So I am now in Incheon! I am actually currently living in Mansu. Incheon is a lot different from Ansan. Ansan had about 30 active members and 6 missionaries. My ward now, Incheon 2nd ward, is about as big as my home ward and there are 10 missionaries serving here. 8 elders and 2 sisters. The church house is HUGE! It is brand new and 4 stories tall. This area is BOOMING with baptisms. For Korea anyway. ;) They have had like 4 or 5 this year already. There seems to be a lot of prepared people in Incheon, and I am excited to get to witness the work moving along here. My new companion, Sister Reed, and I get along super well. We are like the same person. It can be almost weird how similar we are. We are both going into the medical field so we definitely have health nerd conversations like every night. I am super excited to serve with her! Right now we are living in a 2 man house in Mansu, but we live about 30 or 40 minutes away from the church, so next week we will be moving to a closer location. And we will be living in a 4 man house with 2 other sisters! It should be fun. I am super excited. :)
So I have to say, I am so thankful to be serving my mission in Korea and learning this language. It is hard of course, but the more I learn, the more I can't imagine life without speaking Korean. And it feels familiar when I speak it. I don't know how to explain the feeling, but when I speak Korean, it just feels natural and like I have been speaking it my whole life. Yesterday I gave my 인사 말씀 ("hello" talk) in sacrament meeting. I had to introduce myself and bear my testimony and stuff so that the ward would know who I was. I spoke with two elders who are going home in a couple months and are amazing at Korean. They both said they had been here for 20 months. I said I had been here for 6. Clearly, our Korean was at very different levels. But afterwards, a lot of ward members came up and told me that I was doing incredible for only being in Korea for 6 months. Our ward mission leader asked if my major was Korean because apparently I sound better than most foreigners. He said I have special pronunciation and intonation that makes me sound super Korean... way more than most missionaries. I was so thankful for the sweet compliments from members. I can take no credit for my Korean skills though. Heavenly Father has blessed me way more than I deserve. And its almost like this language is familiar to my spirit. Maybe that thought is super out there and doesn't make any sense. But maybe... just maybe... missionaries learn their mission languages in heaven and promise people who speak that language that they will bring them the gospel later. I don't know... it could be an absurd thought and it is by no means doctrine. But I like to think of it that way. :)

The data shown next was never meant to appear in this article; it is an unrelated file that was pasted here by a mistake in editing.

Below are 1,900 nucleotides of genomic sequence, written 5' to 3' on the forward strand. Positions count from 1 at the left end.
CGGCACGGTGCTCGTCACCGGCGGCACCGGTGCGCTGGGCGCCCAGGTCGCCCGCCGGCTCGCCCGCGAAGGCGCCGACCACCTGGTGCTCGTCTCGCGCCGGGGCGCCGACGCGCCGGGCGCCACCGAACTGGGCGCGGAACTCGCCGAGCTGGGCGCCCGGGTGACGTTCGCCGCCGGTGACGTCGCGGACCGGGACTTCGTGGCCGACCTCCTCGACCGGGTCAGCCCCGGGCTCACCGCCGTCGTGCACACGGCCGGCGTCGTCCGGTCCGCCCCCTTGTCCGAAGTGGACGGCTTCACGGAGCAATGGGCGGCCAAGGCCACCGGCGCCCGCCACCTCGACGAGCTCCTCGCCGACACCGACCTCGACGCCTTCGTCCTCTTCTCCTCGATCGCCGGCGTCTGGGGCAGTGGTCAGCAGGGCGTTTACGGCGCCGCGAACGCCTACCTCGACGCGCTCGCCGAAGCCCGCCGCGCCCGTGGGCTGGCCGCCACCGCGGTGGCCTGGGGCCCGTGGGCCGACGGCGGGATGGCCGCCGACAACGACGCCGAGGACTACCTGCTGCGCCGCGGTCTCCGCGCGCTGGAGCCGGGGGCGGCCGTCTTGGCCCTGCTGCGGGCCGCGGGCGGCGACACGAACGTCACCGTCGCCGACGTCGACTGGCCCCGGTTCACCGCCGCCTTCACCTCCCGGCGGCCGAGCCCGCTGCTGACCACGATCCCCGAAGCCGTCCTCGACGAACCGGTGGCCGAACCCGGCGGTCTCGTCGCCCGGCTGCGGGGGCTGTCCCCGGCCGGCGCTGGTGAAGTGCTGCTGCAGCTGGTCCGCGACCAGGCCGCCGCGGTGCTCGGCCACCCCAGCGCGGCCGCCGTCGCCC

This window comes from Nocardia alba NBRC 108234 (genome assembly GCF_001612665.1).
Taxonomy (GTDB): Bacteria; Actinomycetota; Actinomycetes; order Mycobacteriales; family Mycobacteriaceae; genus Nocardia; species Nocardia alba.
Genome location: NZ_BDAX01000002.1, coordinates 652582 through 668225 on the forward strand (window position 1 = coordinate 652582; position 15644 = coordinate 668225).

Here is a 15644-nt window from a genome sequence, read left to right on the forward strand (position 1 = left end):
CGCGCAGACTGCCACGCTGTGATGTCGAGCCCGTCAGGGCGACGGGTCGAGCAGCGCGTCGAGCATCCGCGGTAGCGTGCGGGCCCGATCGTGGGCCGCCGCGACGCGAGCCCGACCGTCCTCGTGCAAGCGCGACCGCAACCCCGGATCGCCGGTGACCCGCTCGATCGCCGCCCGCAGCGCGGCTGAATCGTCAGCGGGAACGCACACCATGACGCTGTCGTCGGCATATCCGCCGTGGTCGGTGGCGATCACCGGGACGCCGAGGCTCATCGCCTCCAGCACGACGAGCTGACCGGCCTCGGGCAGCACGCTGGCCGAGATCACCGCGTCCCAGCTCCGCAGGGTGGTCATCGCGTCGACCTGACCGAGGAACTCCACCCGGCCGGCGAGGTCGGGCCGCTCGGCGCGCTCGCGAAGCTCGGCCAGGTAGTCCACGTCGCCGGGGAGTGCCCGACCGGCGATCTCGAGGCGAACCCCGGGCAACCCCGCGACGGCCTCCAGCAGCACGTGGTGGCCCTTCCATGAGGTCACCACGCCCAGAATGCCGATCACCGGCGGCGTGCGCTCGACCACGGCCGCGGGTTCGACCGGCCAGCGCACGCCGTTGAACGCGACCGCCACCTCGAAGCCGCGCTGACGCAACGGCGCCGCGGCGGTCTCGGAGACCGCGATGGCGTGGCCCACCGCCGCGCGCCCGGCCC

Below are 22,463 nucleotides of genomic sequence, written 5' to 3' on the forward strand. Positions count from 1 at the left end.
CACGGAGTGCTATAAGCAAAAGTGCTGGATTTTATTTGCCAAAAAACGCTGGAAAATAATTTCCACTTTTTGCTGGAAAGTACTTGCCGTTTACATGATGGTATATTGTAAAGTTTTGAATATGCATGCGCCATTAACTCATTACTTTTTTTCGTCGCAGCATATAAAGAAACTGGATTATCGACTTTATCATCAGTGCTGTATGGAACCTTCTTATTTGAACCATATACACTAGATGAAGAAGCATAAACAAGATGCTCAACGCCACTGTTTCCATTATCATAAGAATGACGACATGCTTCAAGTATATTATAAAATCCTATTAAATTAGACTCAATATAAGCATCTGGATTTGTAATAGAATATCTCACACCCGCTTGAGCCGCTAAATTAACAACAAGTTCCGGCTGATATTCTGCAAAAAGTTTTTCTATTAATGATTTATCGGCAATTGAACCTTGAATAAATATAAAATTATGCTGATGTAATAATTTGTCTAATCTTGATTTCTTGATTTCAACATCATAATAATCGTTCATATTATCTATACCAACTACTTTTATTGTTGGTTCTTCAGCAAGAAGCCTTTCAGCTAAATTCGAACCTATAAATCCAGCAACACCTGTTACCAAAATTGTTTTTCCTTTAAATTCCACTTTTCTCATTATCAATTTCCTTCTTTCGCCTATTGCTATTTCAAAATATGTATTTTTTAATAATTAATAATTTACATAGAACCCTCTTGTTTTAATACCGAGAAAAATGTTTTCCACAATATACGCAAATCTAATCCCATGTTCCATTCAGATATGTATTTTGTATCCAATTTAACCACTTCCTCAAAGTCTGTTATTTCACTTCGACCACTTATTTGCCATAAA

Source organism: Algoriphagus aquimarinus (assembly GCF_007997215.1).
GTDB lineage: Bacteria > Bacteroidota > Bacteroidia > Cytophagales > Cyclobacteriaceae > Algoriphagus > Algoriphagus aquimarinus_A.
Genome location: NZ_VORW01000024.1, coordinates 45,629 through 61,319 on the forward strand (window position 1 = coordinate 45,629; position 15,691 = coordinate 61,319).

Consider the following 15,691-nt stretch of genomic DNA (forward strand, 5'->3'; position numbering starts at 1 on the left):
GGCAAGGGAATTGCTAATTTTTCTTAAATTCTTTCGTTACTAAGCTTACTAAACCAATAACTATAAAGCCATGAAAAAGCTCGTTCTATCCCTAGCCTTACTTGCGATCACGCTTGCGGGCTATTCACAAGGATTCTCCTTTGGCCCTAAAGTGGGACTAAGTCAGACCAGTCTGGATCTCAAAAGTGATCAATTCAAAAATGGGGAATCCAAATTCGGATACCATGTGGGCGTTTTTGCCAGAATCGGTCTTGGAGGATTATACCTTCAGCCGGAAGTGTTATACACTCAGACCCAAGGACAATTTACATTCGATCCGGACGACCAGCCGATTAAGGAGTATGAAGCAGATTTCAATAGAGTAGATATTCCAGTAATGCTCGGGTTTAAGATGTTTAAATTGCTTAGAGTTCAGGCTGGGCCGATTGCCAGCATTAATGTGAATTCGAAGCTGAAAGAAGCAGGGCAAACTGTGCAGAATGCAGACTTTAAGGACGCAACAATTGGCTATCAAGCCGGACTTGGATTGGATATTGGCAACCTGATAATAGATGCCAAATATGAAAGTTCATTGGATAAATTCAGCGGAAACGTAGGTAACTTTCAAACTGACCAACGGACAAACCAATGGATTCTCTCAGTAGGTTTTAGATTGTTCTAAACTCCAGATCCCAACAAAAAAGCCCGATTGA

Oh... I never explained the title to this email. Haha oops. Now I will explain. So yesterday was my first day in my new ward. At church, this random member came up to me and asked me in English, "Do you have a dinosaur?" First off, he was talking in English so that threw me off. Second of all, he was asking me if I had a dinosaur. I was like what? So I replied, pretty confused, "No, I don't have a dinosaur." He then proceeded to reach into his bag and pull out a toy dinosaur. He handed it to me. "Now you have a dinosaur. Put it in your bag so that the kids won't steal it." I laughed for a second and put the toy dinosaur in my bag. Apparently this member gives all the missionaries toy dinosaurs, and since I was new, he was prepared to give me one. Well, now I have a dinosaur.
I love you all always and miss you always! Talk to you next week! :)
Love, Sister Maughan